We'll see what time and effort bring. Great site, by the way and worth a daily read.
5.27.2007 7:01am
johndoe (mail):
I think that there might be a chicken/egg problem here. Probably need to look at how the journals select editors before you look at how they select articles. I'm guessing the full membership popular vote journals suffer somewhat in this area. Journals that use a screening mechanism (e.g. interviews with senior editors prior to elections) might have better people selecting articles.
5.27.2007 11:00am
billb:
Does the "Do not cite without permission" in the running head strike anyone else as laughable? I mean, I assume Orin didn't get permission to post a link to it which is the best citation I can think of. What are they going to do, wag their fingers at him?

(Please excuse the Sunday afternoon snark, but it's hard to let this sort of IP-sillines slide.)
5.27.2007 6:08pm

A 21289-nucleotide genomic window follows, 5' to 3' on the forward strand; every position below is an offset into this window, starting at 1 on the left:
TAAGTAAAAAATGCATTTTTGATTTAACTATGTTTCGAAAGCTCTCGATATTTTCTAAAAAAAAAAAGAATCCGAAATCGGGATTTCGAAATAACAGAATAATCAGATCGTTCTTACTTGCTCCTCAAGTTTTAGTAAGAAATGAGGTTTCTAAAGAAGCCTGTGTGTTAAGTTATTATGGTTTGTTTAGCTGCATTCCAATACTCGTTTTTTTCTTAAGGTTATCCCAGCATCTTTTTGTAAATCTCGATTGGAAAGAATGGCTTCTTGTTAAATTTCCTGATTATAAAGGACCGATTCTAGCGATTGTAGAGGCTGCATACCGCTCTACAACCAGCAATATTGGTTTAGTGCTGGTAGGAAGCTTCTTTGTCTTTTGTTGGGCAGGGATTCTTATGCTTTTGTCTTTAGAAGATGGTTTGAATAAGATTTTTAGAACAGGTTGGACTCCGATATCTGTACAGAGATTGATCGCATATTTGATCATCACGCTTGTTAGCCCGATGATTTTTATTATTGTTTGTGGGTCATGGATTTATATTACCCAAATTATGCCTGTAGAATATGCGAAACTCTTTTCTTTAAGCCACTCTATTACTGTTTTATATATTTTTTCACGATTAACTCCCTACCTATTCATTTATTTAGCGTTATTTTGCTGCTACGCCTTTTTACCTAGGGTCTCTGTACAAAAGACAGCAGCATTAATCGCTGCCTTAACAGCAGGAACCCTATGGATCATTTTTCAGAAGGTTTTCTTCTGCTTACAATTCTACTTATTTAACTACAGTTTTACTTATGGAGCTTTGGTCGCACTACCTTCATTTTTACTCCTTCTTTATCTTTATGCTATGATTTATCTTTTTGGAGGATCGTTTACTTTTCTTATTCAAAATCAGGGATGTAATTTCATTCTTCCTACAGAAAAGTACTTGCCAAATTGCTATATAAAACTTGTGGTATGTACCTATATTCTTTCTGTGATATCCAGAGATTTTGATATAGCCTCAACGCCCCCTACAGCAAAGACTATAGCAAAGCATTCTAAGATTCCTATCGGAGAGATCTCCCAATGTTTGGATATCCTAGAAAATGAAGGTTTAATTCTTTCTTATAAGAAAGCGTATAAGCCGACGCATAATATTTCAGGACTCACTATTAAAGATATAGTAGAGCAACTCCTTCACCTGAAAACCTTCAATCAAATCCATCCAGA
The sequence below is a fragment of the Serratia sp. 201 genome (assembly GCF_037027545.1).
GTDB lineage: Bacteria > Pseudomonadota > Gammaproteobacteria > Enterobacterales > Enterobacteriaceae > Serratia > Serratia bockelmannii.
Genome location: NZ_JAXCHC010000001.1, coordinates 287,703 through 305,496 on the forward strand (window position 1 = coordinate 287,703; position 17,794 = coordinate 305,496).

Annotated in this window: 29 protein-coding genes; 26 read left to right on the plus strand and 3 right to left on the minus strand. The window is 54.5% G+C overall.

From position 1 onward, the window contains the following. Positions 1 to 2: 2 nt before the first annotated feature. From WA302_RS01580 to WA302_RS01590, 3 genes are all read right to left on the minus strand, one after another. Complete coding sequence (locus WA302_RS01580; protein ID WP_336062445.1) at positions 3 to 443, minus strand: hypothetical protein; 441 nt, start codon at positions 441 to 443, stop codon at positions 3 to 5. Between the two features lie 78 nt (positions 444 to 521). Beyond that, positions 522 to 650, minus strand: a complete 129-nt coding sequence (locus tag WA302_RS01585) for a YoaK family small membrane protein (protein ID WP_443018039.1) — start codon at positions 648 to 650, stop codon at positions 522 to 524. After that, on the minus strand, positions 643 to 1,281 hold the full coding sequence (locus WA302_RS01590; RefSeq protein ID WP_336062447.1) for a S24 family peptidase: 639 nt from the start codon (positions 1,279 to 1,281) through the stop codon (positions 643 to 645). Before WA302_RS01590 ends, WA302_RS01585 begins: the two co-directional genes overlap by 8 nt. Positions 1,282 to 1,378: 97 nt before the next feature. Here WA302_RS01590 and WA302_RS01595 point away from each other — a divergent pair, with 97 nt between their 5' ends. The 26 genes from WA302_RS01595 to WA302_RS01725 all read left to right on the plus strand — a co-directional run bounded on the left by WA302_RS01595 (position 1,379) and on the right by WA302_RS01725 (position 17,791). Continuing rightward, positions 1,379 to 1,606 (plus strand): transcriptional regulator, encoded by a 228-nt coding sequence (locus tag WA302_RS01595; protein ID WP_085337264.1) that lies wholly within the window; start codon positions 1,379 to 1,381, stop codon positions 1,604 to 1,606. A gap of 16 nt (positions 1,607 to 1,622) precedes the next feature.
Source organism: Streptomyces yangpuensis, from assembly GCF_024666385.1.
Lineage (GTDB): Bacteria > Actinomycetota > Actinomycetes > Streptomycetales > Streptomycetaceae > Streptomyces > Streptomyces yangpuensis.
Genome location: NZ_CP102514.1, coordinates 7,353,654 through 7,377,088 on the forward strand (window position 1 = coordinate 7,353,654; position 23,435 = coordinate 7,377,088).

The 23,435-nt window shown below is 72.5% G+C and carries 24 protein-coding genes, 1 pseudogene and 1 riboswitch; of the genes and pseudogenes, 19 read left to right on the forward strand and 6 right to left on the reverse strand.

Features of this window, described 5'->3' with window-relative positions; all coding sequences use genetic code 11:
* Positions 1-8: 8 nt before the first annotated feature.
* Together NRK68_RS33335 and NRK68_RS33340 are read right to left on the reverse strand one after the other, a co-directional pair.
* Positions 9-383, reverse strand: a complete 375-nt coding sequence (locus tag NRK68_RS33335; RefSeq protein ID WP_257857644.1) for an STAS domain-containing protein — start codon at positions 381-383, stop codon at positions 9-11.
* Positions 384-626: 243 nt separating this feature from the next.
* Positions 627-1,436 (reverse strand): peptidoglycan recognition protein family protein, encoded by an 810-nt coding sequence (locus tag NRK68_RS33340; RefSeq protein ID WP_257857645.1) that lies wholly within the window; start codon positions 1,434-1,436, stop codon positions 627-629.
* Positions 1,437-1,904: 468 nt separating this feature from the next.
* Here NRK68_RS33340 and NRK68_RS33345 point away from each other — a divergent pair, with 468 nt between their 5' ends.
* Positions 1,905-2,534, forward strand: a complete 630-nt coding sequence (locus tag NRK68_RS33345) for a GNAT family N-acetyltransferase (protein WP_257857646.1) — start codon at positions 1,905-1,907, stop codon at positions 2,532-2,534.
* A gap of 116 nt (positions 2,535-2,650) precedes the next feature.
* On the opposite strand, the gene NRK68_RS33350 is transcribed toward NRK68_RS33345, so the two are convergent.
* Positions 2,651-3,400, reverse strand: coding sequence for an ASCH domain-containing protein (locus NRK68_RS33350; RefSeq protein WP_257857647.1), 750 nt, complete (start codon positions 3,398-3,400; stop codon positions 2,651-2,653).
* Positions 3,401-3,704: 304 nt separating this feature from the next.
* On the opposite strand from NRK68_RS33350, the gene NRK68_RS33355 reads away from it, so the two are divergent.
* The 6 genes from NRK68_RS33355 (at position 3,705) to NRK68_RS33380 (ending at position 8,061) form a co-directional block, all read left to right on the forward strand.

Kovarsky (mail):
"do not cite without permission" does not invoke IP law.
5.27.2007 6:40pm
billb:
Kovarsky: Oh, OK, what does it invoke, then? What recourse do the authors have if somebody cites them? What permission do I need to cite them?

Either it invokes IP law or it invokes nothing. If it invokes IP law, then it invokes it incorrectly. If it invokes no law, then it's a sort of virtual land grab which, by sounding authoritative, attempts to assert rights the authors do not have, i.e. it's an attempt appear to be invoking IP law where the authors know or should know that there isn't any.

Either way, it's pretty silly. :)
5.27.2007 7:10pm
frankcross (mail):
What it means is that the article is not final and may change and the authors are not yet so confident of their conclusions as to warrant citing. Of course, it's almost universally ignored.
5.28.2007 11:30am